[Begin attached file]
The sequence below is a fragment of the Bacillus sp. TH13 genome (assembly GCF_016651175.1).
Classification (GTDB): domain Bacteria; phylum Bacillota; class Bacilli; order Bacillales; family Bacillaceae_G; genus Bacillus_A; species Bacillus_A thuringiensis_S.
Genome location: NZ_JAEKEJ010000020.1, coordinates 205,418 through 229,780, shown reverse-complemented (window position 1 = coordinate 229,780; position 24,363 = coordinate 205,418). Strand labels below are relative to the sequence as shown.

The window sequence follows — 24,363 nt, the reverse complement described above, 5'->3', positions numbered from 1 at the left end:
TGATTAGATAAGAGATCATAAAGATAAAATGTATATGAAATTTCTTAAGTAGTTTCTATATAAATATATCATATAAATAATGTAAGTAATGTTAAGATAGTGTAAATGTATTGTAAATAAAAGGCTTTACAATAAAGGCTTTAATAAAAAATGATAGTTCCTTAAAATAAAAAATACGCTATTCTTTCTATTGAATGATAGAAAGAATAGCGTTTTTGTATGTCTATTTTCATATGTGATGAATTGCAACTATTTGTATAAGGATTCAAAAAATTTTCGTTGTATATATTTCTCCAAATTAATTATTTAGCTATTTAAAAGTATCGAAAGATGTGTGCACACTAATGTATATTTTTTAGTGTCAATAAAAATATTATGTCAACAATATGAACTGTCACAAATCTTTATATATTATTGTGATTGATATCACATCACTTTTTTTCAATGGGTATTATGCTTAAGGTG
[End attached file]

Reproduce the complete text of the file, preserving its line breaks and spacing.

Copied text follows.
The sequence below is a fragment of the Bacillus sp. TH13 genome (assembly GCF_016651175.1).
Classification (GTDB): domain Bacteria; phylum Bacillota; class Bacilli; order Bacillales; family Bacillaceae_G; genus Bacillus_A; species Bacillus_A thuringiensis_S.
Genome location: NZ_JAEKEJ010000020.1, coordinates 205,418 through 229,780, shown reverse-complemented (window position 1 = coordinate 229,780; position 24,363 = coordinate 205,418). Strand labels below are relative to the sequence as shown.

The window sequence follows — 24,363 nt, the reverse complement described above, 5'->3', positions numbered from 1 at the left end:
TGATTAGATAAGAGATCATAAAGATAAAATGTATATGAAATTTCTTAAGTAGTTTCTATATAAATATATCATATAAATAATGTAAGTAATGTTAAGATAGTGTAAATGTATTGTAAATAAAAGGCTTTACAATAAAGGCTTTAATAAAAAATGATAGTTCCTTAAAATAAAAAATACGCTATTCTTTCTATTGAATGATAGAAAGAATAGCGTTTTTGTATGTCTATTTTCATATGTGATGAATTGCAACTATTTGTATAAGGATTCAAAAAATTTTCGTTGTATATATTTCTCCAAATTAATTATTTAGCTATTTAAAAGTATCGAAAGATGTGTGCACACTAATGTATATTTTTTAGTGTCAATAAAAATATTATGTCAACAATATGAACTGTCACAAATCTTTATATATTATTGTGATTGATATCACATCACTTTTTTTCAATGGGTATTATGCTTAAGGTG